At Phelps Hospital in Sleepy Hollow, they’re putting the finishing touches on a new $8.4 million PET/CT imaging suite expected to be operational in February. It houses a scanner manufactured by Seimens Healthineers that simultaneously does Positron Emission Tomography (PET) and Computerized Tomography Imaging (CT) imaging. Obtaining both PET and CT images previously required two separate sessions using two separate pieces of equipment.
Phelps is a Northwell Health hospital and the new 3,800-square-foot imaging suite will be used in the treatment of patients at the Northwell Health Cancer Institute at Phelps. In addition, patients being diagnosed and treated for issues such as cardiac problems, seizures and dementia will undergo imaging procedures there. The new imaging suite is located on the first floor of the hospital, not far from the lobby at the hospital’s main entrance.
“It’s very exciting because we’re able to fully enhance our radiological capabilities here, our imaging studies, but even more importantly we’re going to be able to add to our cancer center and be able to provide care for our cancer patients that we otherwise weren’t able to,” Eileen Egan, executive director of Phelps, told the Business Journal. “It seems to be becoming standard of care for cancer patients to have PET/CT and we’ve had to refer them elsewhere and now they can get it right here at Phelps.”
Egan said that one of the things they’re proudest of at Phelps is that the new equipment makes it possible for patients needing PET/CT imaging to no longer have to go into Manhattan or travel elsewhere to find an imaging source.
Egan explained that when ordinary X-rays or an MRI scan are not able to help physicians pinpoint problems affecting patients, PET/CT imaging may be useful.
“It’s an advanced level of imaging that really may help identify any problems that may otherwise not have been picked up by other imaging modalities,” Egan said. “The equipment is very expensive but we anticipate with the volume of patients that we’re going to be able to see and treat we know it’s going to pay for itself very quickly.”
She said that a constant goal when designing the new imaging center was patient comfort.
“If they require this type of imaging, we want them to feel comfortable in the environment,” Egan said. “This space is very spacious. It’s open, there’s light, there are windows. We want our patients not to feel claustrophobic when they’re having their testing done.”
Egan said that the new imaging center coincides with other efforts at Phelps to expand the services it offers to the community.
“We are proud to be developing a Center for Advanced Procedures which is going to be focused on neurosciences and neuroendovascular cases, so this is all part of that, but this particularly is part of our plans to develop a comprehensive cancer center in Westchester on the Phelps campus and this will greatly enhance our oncologists’ ability to diagnose and treat cancer,” Egan said. In the term “neuroendovascular,” neuro refers to the nervous system (brain, spinal cord, nerves) and endovascular refers to being inside the blood vessels.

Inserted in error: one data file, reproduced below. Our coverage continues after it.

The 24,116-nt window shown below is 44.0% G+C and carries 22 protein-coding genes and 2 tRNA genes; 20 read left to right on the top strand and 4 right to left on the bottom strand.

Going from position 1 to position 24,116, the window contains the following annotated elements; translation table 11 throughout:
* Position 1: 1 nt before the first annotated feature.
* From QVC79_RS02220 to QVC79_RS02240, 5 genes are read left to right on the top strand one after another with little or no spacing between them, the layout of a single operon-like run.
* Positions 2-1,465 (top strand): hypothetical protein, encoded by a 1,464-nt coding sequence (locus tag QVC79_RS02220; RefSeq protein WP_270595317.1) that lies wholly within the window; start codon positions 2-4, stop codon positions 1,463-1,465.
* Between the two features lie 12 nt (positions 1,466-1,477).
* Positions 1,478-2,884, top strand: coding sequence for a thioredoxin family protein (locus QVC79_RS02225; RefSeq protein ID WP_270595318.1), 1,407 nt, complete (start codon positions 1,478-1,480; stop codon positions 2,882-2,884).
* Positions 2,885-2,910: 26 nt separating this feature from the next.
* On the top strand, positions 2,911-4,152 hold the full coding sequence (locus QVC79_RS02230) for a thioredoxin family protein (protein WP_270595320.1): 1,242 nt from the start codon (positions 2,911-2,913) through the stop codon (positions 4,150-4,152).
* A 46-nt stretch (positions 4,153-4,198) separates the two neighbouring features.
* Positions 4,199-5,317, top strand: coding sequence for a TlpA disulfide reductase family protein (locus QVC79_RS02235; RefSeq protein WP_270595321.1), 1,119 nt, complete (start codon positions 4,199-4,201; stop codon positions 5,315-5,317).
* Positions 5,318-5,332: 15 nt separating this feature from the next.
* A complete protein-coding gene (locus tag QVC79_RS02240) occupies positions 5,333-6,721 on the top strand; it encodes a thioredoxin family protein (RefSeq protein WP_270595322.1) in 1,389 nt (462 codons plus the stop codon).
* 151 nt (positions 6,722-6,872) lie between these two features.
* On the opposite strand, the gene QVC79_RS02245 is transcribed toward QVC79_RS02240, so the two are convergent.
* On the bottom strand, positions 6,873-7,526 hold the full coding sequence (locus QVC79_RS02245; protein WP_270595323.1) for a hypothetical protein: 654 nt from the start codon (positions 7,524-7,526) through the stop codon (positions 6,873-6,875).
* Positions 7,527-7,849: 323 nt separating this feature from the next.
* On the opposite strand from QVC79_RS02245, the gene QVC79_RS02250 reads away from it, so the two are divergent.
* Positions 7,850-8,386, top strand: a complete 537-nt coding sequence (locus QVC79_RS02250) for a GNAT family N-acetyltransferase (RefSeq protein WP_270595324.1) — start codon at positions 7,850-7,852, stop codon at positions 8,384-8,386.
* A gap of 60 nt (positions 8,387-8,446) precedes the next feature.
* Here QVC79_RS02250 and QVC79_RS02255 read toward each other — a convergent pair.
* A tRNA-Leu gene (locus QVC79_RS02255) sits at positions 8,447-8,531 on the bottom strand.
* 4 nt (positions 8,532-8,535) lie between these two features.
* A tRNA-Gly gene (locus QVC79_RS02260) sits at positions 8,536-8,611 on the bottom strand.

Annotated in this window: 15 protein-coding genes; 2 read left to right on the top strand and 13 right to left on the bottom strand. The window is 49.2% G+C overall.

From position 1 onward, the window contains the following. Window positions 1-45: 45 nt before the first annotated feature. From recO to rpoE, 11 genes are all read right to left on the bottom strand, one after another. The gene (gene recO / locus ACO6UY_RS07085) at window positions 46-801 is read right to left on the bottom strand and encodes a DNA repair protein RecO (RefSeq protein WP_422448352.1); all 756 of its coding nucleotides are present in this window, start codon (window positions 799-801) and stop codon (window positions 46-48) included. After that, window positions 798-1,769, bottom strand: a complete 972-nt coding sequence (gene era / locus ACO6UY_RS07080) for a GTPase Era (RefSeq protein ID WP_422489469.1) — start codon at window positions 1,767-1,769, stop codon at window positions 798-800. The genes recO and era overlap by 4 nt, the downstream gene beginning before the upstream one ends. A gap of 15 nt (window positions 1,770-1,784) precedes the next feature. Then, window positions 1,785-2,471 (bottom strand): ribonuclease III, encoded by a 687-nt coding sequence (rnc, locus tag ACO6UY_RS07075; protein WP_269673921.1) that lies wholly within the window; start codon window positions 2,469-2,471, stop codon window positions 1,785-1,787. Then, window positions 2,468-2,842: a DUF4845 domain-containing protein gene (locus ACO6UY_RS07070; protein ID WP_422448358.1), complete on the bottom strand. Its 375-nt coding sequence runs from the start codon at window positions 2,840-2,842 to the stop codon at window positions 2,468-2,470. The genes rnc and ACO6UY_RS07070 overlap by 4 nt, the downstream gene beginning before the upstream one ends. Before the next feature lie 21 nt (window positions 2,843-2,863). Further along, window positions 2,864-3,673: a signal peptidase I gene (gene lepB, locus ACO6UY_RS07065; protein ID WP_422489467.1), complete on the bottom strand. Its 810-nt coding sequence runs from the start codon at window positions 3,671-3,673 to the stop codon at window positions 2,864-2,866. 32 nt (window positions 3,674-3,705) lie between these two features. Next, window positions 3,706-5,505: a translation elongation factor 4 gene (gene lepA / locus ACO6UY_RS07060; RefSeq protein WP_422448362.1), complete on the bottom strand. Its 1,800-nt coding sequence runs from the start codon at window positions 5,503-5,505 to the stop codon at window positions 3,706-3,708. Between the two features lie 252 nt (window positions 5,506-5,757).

Michael Glennon, assistant vice president, operations, ancillary services at Phelps, told the Business Journal, “I’ve been in radiology most of my life. I actually started out hand-developing X-ray films in tanks. Now, it’s all electronic, all digital. Everything can be sent and seen anywhere.”
Glennon explained that with digital files rather than pieces of physical film you can have an expert on Long Island or elsewhere at Northwell instantaneously see the images and collaborate in developing a diagnosis or treatment plan.
He said that the lighting level in the imaging center can be adjusted to help the patient relax and music also can be used if the patient wishes. Glennon pointed out that the scanner uses a wide bore, or opening into which the patient is moved, to help reduce patient anxiety and overcome issues that patients had with earlier scanners that put them into a tight tunnel.
“Our technologists already know the CT scan technology and we’ve hired another nuclear medicine technologist that knows the PET side of it, so combined there will be two experts in the room always working the equipment,” Glennon said. “The procedures vary from about 20 minutes to about 45 minutes. You’re getting a radiopharmaceutical injection in your arm and then you lay on the table. It’s very easy. It used to be over an hour. It’s down to about 20 minutes now for most procedures.”
A radiopharmaceutical is a drug that contains radioactive material. It emits radiation that is detected by the imaging equipment.
Glennon explained that where standard X-rays show shadows, the PET/CT scans show not only distinct images but also the chemical makeup because the radiopharmaceutical agents actually attach to different cells within the body and they show up in different colors and intensities.
“We can see the intensity, we can see the width, the depth, 3D, it’s all calculated,” Glennon said. “We’ve come through so many levels of technology over the years. This is quite amazing. I never thought we’d be here. When you see the 3D imaging it’s quite amazing.”